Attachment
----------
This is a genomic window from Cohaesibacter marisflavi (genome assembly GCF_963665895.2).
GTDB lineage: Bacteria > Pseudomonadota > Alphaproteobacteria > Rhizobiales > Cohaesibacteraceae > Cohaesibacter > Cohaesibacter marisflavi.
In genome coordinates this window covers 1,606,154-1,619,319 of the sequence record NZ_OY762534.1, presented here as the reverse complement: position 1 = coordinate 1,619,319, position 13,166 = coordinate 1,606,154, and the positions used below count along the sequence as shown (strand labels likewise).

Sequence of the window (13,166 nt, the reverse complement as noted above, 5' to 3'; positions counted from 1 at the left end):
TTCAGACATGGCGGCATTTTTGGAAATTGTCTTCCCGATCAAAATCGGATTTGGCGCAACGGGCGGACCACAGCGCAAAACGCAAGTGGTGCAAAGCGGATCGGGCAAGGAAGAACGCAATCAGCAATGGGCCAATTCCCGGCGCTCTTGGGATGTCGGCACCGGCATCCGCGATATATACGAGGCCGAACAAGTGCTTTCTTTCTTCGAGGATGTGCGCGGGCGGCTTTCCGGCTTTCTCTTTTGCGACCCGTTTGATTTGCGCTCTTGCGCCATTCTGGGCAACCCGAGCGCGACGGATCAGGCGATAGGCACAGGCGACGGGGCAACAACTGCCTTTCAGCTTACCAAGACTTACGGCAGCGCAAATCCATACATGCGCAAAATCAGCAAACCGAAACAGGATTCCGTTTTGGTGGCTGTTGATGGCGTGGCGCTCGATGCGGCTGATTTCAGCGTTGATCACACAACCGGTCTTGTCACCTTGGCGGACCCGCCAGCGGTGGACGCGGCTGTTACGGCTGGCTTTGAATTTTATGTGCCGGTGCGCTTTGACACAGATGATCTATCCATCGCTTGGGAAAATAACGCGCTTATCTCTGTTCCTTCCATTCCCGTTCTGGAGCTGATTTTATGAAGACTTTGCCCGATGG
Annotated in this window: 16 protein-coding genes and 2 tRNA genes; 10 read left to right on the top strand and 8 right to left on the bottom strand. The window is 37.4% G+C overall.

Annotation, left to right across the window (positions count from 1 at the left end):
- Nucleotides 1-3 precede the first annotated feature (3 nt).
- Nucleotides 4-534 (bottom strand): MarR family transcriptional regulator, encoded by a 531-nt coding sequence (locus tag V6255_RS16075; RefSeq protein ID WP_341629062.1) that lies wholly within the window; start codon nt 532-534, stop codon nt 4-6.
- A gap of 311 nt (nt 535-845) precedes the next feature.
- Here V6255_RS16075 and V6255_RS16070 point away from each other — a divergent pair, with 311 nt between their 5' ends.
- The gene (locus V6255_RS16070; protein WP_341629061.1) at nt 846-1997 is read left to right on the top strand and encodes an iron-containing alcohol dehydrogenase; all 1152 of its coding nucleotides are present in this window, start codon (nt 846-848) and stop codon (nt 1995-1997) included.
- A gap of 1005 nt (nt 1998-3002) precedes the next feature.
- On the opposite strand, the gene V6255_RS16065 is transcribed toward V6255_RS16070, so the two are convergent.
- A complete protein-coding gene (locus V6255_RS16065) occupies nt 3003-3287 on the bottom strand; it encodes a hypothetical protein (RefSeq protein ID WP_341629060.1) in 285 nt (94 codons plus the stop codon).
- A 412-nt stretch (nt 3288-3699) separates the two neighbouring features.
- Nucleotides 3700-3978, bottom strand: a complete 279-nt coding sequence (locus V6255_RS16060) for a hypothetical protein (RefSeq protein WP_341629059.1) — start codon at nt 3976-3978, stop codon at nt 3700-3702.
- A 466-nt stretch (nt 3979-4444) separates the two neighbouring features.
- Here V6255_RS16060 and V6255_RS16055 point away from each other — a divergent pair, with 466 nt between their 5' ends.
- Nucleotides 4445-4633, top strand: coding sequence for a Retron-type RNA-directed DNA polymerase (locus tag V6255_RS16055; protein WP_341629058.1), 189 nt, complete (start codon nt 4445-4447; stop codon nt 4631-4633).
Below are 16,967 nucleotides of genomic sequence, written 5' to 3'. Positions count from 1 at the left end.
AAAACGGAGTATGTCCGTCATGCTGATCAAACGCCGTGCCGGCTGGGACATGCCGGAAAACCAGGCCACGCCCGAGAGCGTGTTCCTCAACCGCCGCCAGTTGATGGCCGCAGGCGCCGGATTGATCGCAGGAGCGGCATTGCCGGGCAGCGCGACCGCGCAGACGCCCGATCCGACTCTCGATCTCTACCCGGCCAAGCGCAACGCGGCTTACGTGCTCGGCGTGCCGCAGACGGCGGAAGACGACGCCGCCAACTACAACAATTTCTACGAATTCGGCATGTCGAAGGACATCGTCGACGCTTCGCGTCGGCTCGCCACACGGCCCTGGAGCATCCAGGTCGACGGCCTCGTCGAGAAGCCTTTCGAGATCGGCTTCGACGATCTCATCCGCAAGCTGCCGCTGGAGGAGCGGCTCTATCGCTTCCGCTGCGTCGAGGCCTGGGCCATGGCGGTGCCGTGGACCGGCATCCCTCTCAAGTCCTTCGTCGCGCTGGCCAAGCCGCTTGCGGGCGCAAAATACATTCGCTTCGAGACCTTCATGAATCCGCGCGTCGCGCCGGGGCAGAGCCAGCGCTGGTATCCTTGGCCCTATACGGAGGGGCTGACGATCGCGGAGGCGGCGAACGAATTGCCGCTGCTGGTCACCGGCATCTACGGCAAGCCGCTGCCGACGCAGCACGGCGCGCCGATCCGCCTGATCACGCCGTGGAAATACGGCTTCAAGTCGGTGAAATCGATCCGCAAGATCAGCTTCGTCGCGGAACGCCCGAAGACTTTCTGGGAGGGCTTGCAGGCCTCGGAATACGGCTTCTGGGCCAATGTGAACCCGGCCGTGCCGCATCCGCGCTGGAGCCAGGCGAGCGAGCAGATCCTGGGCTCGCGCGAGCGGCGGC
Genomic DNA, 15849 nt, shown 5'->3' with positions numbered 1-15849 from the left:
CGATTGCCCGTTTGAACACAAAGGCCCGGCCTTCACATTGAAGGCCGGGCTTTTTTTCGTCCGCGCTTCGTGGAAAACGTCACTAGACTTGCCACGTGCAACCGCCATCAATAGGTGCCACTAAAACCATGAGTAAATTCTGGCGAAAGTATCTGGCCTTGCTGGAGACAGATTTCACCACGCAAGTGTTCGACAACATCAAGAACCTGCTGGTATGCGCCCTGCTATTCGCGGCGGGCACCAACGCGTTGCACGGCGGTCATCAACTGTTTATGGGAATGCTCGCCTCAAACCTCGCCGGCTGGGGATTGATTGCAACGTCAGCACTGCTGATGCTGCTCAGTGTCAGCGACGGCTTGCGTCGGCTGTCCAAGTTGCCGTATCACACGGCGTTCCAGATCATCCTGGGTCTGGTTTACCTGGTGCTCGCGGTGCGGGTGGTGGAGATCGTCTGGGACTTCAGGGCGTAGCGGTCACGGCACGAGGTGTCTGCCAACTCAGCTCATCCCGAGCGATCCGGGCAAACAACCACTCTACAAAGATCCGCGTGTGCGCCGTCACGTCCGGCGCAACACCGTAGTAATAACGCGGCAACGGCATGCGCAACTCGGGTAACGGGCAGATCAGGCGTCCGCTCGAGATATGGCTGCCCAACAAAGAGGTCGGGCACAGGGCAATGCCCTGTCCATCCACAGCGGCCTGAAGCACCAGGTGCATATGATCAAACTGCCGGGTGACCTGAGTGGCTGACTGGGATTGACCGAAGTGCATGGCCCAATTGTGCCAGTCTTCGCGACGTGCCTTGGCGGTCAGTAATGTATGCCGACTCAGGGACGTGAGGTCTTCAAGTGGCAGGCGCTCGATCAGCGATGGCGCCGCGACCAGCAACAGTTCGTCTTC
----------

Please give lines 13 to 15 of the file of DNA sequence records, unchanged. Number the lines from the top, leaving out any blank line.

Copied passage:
- A gap of 1005 nt (nt 1998-3002) precedes the next feature.
- On the opposite strand, the gene V6255_RS16065 is transcribed toward V6255_RS16070, so the two are convergent.
- A complete protein-coding gene (locus V6255_RS16065) occupies nt 3003-3287 on the bottom strand; it encodes a hypothetical protein (RefSeq protein ID WP_341629060.1) in 285 nt (94 codons plus the stop codon).